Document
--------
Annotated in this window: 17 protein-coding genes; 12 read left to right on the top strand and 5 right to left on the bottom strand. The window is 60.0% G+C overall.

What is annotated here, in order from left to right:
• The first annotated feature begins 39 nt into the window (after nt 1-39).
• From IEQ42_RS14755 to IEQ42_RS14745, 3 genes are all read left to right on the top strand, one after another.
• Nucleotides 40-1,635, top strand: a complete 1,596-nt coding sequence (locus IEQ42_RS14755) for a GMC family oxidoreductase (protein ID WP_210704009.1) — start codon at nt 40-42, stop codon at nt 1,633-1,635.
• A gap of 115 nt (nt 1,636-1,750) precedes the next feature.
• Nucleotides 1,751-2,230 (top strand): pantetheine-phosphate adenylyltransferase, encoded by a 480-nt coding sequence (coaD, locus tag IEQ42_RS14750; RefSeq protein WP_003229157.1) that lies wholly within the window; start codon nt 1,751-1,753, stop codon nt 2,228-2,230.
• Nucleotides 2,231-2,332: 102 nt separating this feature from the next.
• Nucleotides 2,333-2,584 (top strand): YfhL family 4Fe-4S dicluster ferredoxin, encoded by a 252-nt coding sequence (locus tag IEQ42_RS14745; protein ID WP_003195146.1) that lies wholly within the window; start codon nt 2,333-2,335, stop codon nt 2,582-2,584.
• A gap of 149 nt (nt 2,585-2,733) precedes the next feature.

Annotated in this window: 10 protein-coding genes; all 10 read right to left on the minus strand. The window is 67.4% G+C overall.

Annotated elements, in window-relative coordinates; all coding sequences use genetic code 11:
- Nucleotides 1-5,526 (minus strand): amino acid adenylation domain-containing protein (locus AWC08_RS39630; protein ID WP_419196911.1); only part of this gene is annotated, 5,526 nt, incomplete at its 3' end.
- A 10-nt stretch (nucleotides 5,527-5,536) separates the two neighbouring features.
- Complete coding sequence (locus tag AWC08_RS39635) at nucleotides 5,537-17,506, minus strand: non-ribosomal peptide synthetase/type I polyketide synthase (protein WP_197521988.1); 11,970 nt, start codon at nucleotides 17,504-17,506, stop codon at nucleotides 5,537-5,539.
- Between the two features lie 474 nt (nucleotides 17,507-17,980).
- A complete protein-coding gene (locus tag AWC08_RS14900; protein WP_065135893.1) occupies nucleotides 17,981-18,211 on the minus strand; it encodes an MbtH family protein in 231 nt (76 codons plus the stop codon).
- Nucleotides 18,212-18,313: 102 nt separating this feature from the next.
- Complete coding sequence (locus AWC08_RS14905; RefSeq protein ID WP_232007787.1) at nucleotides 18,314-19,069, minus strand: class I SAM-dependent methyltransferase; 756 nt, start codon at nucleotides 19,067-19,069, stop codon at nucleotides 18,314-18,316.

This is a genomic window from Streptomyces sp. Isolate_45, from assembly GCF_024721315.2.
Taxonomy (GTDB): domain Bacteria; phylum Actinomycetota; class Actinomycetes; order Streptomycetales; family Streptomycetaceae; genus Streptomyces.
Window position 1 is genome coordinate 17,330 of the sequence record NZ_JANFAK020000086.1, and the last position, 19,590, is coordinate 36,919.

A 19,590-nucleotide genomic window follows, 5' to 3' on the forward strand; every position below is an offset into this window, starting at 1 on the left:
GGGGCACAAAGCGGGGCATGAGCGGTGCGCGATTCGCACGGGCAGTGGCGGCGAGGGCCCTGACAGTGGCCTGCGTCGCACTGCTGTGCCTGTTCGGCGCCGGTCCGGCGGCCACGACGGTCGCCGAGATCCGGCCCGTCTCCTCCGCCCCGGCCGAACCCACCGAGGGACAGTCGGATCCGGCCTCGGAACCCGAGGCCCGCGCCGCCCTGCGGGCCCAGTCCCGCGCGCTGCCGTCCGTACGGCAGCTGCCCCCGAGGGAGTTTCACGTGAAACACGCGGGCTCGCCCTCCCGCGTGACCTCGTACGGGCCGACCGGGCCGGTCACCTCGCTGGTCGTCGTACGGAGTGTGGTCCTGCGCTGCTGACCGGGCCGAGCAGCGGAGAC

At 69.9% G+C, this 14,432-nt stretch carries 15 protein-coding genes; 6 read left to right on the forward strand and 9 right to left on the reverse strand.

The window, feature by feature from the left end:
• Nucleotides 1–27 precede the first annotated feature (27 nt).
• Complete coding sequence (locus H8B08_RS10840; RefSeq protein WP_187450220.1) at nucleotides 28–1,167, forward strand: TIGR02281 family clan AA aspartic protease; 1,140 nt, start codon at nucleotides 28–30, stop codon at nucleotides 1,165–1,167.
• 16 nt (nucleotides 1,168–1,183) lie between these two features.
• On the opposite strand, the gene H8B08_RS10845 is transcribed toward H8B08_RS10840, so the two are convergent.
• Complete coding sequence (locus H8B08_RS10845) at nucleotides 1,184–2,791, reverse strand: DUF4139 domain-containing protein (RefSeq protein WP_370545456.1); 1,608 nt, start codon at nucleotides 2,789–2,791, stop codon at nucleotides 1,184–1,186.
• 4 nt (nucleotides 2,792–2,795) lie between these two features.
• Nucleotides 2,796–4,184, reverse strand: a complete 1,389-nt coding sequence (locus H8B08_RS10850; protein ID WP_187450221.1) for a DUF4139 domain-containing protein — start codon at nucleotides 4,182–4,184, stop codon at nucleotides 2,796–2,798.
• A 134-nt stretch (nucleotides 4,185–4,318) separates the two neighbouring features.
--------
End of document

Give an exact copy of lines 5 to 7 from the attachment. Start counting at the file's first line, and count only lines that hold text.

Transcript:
• Nucleotides 40-1,635, top strand: a complete 1,596-nt coding sequence (locus IEQ42_RS14755) for a GMC family oxidoreductase (protein ID WP_210704009.1) — start codon at nt 40-42, stop codon at nt 1,633-1,635.
• A gap of 115 nt (nt 1,636-1,750) precedes the next feature.
• Nucleotides 1,751-2,230 (top strand): pantetheine-phosphate adenylyltransferase, encoded by a 480-nt coding sequence (coaD, locus tag IEQ42_RS14750; RefSeq protein WP_003229157.1) that lies wholly within the window; start codon nt 1,751-1,753, stop codon nt 2,228-2,230.